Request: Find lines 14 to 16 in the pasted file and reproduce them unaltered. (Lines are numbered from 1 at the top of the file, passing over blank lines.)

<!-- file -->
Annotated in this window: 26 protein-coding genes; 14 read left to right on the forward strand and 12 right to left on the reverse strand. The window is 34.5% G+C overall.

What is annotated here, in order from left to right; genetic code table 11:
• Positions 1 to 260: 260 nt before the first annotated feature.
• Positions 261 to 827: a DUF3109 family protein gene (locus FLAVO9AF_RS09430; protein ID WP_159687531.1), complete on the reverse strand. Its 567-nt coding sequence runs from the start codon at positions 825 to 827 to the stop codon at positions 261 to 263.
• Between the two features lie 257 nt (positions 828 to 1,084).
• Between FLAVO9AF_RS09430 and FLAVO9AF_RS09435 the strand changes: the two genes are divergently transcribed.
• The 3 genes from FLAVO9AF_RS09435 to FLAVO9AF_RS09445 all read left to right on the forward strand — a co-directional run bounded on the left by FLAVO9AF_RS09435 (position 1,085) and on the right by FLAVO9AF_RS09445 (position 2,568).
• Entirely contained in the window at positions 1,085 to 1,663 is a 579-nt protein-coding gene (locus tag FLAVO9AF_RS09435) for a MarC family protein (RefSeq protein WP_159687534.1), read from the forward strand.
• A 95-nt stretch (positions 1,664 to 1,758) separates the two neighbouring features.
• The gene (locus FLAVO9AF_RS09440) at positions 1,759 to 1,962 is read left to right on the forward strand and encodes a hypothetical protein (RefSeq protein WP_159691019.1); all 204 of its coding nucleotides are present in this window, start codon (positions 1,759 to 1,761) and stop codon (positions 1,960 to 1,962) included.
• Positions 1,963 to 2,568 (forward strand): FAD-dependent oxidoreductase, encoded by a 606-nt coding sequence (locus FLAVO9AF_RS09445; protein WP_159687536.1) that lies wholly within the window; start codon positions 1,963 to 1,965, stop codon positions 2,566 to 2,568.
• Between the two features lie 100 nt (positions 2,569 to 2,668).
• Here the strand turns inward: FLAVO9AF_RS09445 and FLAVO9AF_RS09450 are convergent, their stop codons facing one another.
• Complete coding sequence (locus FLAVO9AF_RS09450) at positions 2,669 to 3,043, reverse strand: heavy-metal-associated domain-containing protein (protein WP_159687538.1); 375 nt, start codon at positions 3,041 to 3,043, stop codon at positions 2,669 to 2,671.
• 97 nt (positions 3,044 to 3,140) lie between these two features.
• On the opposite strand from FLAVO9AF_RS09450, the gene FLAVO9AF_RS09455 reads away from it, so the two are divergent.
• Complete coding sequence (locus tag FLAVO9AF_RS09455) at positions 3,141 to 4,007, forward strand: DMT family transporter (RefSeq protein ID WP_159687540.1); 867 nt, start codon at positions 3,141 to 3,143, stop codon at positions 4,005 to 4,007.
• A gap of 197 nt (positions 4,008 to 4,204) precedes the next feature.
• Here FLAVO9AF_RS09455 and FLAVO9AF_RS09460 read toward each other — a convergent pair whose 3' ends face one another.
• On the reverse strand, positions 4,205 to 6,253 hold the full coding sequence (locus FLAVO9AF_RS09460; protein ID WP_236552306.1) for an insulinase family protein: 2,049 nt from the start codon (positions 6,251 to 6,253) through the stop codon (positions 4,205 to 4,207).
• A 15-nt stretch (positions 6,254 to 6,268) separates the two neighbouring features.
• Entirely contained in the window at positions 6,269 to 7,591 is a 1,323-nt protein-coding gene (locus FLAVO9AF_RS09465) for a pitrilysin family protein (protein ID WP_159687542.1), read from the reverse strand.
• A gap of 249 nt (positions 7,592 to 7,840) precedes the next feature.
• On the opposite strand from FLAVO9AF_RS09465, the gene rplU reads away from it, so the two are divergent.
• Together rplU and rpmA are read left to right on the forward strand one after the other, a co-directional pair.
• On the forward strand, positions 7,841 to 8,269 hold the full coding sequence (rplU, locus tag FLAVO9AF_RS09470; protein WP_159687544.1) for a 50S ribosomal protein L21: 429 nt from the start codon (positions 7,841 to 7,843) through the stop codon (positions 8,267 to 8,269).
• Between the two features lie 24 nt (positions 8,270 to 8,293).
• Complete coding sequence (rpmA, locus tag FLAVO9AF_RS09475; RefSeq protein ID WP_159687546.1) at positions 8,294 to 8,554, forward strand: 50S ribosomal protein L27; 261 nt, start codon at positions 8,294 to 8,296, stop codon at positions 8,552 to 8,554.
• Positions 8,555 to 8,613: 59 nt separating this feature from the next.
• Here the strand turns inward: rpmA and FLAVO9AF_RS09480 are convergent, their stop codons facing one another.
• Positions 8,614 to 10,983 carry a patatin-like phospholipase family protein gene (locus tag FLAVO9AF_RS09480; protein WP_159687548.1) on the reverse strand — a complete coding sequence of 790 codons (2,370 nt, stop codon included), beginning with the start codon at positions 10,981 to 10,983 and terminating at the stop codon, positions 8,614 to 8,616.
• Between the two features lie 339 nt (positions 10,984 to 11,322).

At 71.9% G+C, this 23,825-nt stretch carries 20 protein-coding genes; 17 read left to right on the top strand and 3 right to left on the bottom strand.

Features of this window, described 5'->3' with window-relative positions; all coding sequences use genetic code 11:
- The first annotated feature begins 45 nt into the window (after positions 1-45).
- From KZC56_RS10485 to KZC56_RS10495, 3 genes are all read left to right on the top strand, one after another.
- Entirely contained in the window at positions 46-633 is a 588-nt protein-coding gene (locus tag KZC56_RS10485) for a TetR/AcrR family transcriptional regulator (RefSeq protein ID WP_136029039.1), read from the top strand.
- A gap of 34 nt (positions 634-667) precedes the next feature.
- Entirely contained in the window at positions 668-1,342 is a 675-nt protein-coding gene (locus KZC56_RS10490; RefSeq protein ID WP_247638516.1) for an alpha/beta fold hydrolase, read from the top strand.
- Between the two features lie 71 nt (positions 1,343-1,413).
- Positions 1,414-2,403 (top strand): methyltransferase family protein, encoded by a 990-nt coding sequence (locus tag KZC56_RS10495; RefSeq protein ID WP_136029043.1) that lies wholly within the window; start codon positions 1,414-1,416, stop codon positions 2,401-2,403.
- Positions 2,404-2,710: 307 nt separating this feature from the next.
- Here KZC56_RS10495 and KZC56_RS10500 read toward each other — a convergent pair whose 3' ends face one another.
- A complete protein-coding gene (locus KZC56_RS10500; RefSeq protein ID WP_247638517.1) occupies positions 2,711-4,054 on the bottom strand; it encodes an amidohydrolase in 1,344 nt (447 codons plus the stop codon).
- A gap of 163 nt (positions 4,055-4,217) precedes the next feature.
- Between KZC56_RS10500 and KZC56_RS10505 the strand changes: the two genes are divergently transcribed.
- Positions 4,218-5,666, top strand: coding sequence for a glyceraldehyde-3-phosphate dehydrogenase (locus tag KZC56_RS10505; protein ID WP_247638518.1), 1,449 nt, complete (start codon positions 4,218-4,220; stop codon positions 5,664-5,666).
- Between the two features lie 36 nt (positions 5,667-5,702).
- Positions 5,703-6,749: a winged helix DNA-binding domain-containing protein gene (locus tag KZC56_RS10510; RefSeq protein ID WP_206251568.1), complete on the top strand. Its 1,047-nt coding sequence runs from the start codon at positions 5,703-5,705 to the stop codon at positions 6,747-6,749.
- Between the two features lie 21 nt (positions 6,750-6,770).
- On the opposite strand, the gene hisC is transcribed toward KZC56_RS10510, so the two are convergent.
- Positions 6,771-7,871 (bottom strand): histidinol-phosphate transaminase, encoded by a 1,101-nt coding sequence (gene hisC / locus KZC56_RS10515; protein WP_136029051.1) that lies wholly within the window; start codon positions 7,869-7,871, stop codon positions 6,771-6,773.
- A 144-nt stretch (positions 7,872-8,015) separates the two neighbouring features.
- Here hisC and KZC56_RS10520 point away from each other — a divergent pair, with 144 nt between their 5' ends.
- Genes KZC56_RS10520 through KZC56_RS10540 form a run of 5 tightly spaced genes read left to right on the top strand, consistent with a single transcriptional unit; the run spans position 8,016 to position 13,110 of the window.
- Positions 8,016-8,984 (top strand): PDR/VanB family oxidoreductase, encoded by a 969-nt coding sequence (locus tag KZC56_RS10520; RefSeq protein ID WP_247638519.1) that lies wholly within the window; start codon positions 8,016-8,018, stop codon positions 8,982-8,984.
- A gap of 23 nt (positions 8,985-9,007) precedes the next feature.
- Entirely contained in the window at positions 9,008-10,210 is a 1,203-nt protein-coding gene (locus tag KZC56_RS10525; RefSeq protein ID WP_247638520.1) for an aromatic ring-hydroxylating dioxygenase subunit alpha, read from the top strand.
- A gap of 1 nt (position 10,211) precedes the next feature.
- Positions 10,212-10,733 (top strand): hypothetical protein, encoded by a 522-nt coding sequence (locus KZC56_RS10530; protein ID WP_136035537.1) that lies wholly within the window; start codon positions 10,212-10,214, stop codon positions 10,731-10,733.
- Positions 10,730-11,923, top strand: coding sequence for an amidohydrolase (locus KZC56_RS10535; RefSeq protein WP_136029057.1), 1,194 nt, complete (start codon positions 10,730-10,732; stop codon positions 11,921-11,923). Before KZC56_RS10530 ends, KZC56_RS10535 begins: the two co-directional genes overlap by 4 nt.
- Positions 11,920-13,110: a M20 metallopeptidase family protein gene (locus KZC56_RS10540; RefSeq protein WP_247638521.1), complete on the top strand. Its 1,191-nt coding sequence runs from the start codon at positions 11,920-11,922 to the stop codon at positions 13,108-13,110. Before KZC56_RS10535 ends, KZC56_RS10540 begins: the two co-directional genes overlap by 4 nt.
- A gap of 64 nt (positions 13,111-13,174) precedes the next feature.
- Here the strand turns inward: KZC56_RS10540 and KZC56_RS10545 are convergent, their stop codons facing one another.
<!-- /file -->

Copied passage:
• Complete coding sequence (locus FLAVO9AF_RS09450) at positions 2,669 to 3,043, reverse strand: heavy-metal-associated domain-containing protein (protein WP_159687538.1); 375 nt, start codon at positions 3,041 to 3,043, stop codon at positions 2,669 to 2,671.
• 97 nt (positions 3,044 to 3,140) lie between these two features.
• On the opposite strand from FLAVO9AF_RS09450, the gene FLAVO9AF_RS09455 reads away from it, so the two are divergent.